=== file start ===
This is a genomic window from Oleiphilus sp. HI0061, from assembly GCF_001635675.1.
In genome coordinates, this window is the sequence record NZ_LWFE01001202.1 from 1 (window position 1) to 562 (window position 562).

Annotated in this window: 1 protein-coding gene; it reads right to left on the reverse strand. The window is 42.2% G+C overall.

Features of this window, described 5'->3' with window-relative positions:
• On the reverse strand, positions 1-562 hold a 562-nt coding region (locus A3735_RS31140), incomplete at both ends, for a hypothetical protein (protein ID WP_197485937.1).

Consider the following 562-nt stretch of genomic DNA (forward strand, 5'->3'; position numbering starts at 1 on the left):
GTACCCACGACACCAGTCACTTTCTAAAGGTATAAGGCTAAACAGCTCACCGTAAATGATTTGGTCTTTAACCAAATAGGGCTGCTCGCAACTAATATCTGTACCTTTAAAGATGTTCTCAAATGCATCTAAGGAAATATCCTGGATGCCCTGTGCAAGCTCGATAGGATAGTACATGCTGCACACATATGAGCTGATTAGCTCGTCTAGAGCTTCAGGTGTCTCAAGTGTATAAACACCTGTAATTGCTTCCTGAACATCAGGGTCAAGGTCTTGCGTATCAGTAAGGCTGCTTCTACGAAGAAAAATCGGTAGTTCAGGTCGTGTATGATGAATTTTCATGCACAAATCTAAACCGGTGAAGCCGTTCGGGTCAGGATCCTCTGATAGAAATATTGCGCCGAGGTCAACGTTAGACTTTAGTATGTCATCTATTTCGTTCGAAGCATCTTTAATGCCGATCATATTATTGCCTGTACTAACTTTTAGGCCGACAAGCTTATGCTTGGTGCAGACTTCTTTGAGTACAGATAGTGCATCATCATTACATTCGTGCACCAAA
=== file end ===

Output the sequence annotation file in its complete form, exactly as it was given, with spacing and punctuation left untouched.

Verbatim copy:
This is a genomic window from Oleiphilus sp. HI0061, from assembly GCF_001635675.1.
In genome coordinates, this window is the sequence record NZ_LWFE01001202.1 from 1 (window position 1) to 562 (window position 562).

Annotated in this window: 1 protein-coding gene; it reads right to left on the reverse strand. The window is 42.2% G+C overall.

Features of this window, described 5'->3' with window-relative positions:
• On the reverse strand, positions 1-562 hold a 562-nt coding region (locus A3735_RS31140), incomplete at both ends, for a hypothetical protein (protein ID WP_197485937.1).

Consider the following 562-nt stretch of genomic DNA (forward strand, 5'->3'; position numbering starts at 1 on the left):
GTACCCACGACACCAGTCACTTTCTAAAGGTATAAGGCTAAACAGCTCACCGTAAATGATTTGGTCTTTAACCAAATAGGGCTGCTCGCAACTAATATCTGTACCTTTAAAGATGTTCTCAAATGCATCTAAGGAAATATCCTGGATGCCCTGTGCAAGCTCGATAGGATAGTACATGCTGCACACATATGAGCTGATTAGCTCGTCTAGAGCTTCAGGTGTCTCAAGTGTATAAACACCTGTAATTGCTTCCTGAACATCAGGGTCAAGGTCTTGCGTATCAGTAAGGCTGCTTCTACGAAGAAAAATCGGTAGTTCAGGTCGTGTATGATGAATTTTCATGCACAAATCTAAACCGGTGAAGCCGTTCGGGTCAGGATCCTCTGATAGAAATATTGCGCCGAGGTCAACGTTAGACTTTAGTATGTCATCTATTTCGTTCGAAGCATCTTTAATGCCGATCATATTATTGCCTGTACTAACTTTTAGGCCGACAAGCTTATGCTTGGTGCAGACTTCTTTGAGTACAGATAGTGCATCATCATTACATTCGTGCACCAAA